Saturday, August 7th, 2027
Diane pulled into the shooting range lot, parking her oversized pickup truck and wasting no time climbing down from the high standing beast. Jumping up on one of the back tires to fish her weapons pack out of the truck bed, making sure to lock her vehicle before walking across the gravel parking lot into the range entrance. She could hear the faint sound of gunfire as she drew closer to the admissions booth, a frown forming on her otherwise calm face.
"Good morning, Charley," Diane smiled, waving to the shooting range clerk while fumbling through her backpack for her identification card.
"Hello, young lady," Charley replied, checking her credentials. "Diane Kilmara. Same booth?"
"You know it," she smiled, accepting her ID and range pass. "How many other shooters this morning?"
"Just one. The gentleman from last week," He said, shrugging his shoulders.
"And the week before that," protested Diane, crinkling her nose in disapproval. "See you around, Charley," she said, perusing the range safety rules before leaving the check in counter.
Indoors and constructed of concrete, the shooting range conjured memories of bunkers as she headed in towards her shooting booth, donning her hearing protection against the sound of gunshots echoing throughout the building. Irritation filled her as she passed through the security doors: Diane had been coming to this shooting range at 10 a.m. every Saturday for the last six months, choosing this range at this particular time for the solitude, which judging from the Camaro parked outside and its owner within, seemed to be eluding her. She considered the other shooter to be an intruder on sacred ground and she'd almost had enough anger to confront him. Her better judgment told her to be calm: with twenty stalls on the firing line to choose from, Diane knew the range held plenty of room for the both of them. Diane had grown accustomed to using the sixth booth, while the interloper fired from lane eight like he had done in the previous weeks. She walked over to her usual lane and opened her bag, setting several weapons down on the booth counter top; a compact pistol for concealed carry, a full sized handgun, and a carbine before pulling out nine or so gun magazines, followed by boxes of ammunition. Making short work of loading the magazines with a speed loader, Diane mounted her target, an image of a zombie, onto the target slide, sending it down range into her line of fire.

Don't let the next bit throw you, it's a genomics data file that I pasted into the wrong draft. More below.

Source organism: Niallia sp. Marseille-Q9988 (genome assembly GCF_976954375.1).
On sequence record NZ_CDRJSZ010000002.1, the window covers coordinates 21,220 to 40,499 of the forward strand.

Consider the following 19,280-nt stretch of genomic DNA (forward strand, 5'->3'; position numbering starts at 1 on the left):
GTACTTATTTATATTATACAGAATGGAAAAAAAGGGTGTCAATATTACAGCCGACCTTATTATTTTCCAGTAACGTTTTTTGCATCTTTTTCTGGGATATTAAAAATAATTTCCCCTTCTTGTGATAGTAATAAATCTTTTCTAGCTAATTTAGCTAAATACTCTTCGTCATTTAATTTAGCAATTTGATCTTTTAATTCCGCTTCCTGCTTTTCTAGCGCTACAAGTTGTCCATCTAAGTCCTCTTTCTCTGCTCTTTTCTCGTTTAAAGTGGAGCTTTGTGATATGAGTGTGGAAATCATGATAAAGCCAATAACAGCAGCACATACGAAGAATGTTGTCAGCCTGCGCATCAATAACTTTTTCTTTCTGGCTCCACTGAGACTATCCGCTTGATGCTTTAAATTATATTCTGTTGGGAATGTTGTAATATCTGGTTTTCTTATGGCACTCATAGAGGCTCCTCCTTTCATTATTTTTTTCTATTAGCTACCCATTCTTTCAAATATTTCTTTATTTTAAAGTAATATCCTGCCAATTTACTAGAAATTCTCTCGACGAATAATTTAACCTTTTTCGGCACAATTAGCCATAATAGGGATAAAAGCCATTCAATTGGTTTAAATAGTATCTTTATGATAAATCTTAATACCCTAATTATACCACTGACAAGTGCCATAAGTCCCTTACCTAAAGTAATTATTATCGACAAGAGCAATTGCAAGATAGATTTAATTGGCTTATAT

Lowering her glasses and donning her hearing protection, Diane decided to fire her smaller pistol first, clutching the polymer grip tight, the textured handle feeling good to her hands. With the slide to the rear, she inserted the clip and chambered a round, ready to fire as the other shooter's gunshots rang throughout the range. Diane took her stance, raising the weapon and aiming at her zombie target some fifteen feet away. Zeroing in quickly and breathing calmly, she began to squeeze off single shots, realigning her sight picture after the recoil before shooting again, firing ten shots in all before the slide locked to the rear after the last round. Looking down the sights of her pistol, a smile came to her face as small groupings of fluorescent yellow shone from the head and chest of the zombie target. Discharging the empty magazine, she slapped in a second, firing those and a third magazine at a faster pace, before loading a final magazine and firing that one as fast as she could while maintaining accuracy. Four clips down, she called her target back, making note of her many tight shot groupings before switching targets and reload mags. She sent the new target out to the 25 yard line before repeating the process, the smell of gunpowder conjuring memories of the wars, and the aching in her arm. Before she knew it, Diane was moving on to the full size .45, again firing four magazines before reloading all eight to repeat the process again with a new target standing further down the range. Her bullets thundered out of her guns, punching neat circular holes through her target. Eighty rounds later, Diane felt good enough about her work to move on to the main event.
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